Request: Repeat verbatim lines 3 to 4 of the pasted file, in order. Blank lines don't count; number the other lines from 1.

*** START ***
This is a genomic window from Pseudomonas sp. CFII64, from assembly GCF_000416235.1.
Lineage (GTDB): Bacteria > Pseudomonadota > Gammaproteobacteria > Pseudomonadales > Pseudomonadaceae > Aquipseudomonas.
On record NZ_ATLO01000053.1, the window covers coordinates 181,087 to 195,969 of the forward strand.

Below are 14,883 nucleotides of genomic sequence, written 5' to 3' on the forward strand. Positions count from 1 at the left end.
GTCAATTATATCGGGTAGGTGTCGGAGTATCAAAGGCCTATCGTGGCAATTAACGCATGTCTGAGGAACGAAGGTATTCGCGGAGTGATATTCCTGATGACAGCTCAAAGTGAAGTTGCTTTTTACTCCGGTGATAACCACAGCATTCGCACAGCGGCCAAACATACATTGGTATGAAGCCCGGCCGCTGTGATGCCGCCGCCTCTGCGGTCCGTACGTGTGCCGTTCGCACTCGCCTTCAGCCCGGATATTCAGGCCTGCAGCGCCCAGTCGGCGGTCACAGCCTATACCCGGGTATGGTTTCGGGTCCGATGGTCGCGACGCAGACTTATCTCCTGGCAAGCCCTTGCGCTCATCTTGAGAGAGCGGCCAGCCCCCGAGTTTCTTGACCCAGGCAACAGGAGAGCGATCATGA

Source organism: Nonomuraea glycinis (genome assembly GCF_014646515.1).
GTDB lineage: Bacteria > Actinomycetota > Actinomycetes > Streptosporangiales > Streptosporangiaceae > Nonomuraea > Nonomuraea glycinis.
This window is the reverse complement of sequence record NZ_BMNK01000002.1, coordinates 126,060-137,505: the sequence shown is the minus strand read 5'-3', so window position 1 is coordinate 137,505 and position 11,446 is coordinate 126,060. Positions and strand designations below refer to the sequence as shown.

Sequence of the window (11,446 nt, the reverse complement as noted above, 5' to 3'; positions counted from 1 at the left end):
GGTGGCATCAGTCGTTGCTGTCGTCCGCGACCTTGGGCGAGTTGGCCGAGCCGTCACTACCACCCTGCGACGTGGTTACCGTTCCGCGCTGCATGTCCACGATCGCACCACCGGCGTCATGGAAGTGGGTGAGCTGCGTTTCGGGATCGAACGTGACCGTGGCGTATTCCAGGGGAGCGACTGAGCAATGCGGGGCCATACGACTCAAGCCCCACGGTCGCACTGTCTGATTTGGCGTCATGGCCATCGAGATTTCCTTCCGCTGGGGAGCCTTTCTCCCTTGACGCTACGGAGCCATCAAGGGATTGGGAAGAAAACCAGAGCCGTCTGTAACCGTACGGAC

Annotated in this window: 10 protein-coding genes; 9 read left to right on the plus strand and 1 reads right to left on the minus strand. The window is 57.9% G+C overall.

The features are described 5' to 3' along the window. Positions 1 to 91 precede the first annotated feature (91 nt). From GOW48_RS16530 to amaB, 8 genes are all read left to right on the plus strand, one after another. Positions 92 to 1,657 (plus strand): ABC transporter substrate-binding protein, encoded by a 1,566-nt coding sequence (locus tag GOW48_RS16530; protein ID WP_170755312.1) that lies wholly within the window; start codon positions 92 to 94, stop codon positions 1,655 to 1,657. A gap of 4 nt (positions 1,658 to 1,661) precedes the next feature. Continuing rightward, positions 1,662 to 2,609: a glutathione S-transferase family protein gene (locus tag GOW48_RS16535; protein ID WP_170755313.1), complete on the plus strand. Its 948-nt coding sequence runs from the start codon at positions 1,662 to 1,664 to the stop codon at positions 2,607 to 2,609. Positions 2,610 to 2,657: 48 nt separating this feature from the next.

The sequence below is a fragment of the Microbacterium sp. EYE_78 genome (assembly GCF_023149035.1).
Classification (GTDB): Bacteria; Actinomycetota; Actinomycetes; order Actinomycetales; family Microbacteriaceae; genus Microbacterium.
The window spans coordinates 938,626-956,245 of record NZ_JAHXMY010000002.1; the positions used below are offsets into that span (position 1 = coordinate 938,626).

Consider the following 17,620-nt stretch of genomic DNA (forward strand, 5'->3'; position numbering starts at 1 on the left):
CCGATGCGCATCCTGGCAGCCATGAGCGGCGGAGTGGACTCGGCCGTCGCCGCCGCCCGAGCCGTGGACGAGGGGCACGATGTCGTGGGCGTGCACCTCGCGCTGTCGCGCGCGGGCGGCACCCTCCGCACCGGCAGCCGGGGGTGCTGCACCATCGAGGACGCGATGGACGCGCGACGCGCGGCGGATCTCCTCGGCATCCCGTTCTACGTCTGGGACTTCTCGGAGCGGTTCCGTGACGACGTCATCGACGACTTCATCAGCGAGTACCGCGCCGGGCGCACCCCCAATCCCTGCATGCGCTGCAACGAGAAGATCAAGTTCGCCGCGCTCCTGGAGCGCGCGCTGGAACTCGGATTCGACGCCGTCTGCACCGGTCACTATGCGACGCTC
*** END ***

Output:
On record NZ_ATLO01000053.1, the window covers coordinates 181,087 to 195,969 of the forward strand.

Below are 14,883 nucleotides of genomic sequence, written 5' to 3' on the forward strand. Positions count from 1 at the left end.